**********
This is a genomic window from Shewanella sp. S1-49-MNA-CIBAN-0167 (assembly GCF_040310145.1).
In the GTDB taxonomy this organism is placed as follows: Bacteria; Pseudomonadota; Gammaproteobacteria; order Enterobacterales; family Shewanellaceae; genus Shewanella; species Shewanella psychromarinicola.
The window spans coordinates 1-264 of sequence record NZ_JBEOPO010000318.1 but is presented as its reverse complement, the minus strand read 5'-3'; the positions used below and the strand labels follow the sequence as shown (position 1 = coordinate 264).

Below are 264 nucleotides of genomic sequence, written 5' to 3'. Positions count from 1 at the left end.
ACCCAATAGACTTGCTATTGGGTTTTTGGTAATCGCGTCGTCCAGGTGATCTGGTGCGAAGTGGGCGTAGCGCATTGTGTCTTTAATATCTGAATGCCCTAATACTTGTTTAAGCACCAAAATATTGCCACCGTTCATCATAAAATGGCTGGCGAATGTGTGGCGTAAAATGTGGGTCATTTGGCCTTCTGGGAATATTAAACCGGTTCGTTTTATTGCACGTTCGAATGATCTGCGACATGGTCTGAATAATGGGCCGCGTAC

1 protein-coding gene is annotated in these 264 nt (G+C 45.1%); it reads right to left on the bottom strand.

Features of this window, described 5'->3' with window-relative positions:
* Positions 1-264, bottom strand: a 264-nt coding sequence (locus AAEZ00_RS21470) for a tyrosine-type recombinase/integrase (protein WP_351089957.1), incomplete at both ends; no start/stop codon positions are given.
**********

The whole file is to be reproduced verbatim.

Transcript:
This is a genomic window from Shewanella sp. S1-49-MNA-CIBAN-0167 (assembly GCF_040310145.1).
In the GTDB taxonomy this organism is placed as follows: Bacteria; Pseudomonadota; Gammaproteobacteria; order Enterobacterales; family Shewanellaceae; genus Shewanella; species Shewanella psychromarinicola.
The window spans coordinates 1-264 of sequence record NZ_JBEOPO010000318.1 but is presented as its reverse complement, the minus strand read 5'-3'; the positions used below and the strand labels follow the sequence as shown (position 1 = coordinate 264).

Below are 264 nucleotides of genomic sequence, written 5' to 3'. Positions count from 1 at the left end.
ACCCAATAGACTTGCTATTGGGTTTTTGGTAATCGCGTCGTCCAGGTGATCTGGTGCGAAGTGGGCGTAGCGCATTGTGTCTTTAATATCTGAATGCCCTAATACTTGTTTAAGCACCAAAATATTGCCACCGTTCATCATAAAATGGCTGGCGAATGTGTGGCGTAAAATGTGGGTCATTTGGCCTTCTGGGAATATTAAACCGGTTCGTTTTATTGCACGTTCGAATGATCTGCGACATGGTCTGAATAATGGGCCGCGTAC

1 protein-coding gene is annotated in these 264 nt (G+C 45.1%); it reads right to left on the bottom strand.

Features of this window, described 5'->3' with window-relative positions:
* Positions 1-264, bottom strand: a 264-nt coding sequence (locus AAEZ00_RS21470) for a tyrosine-type recombinase/integrase (protein WP_351089957.1), incomplete at both ends; no start/stop codon positions are given.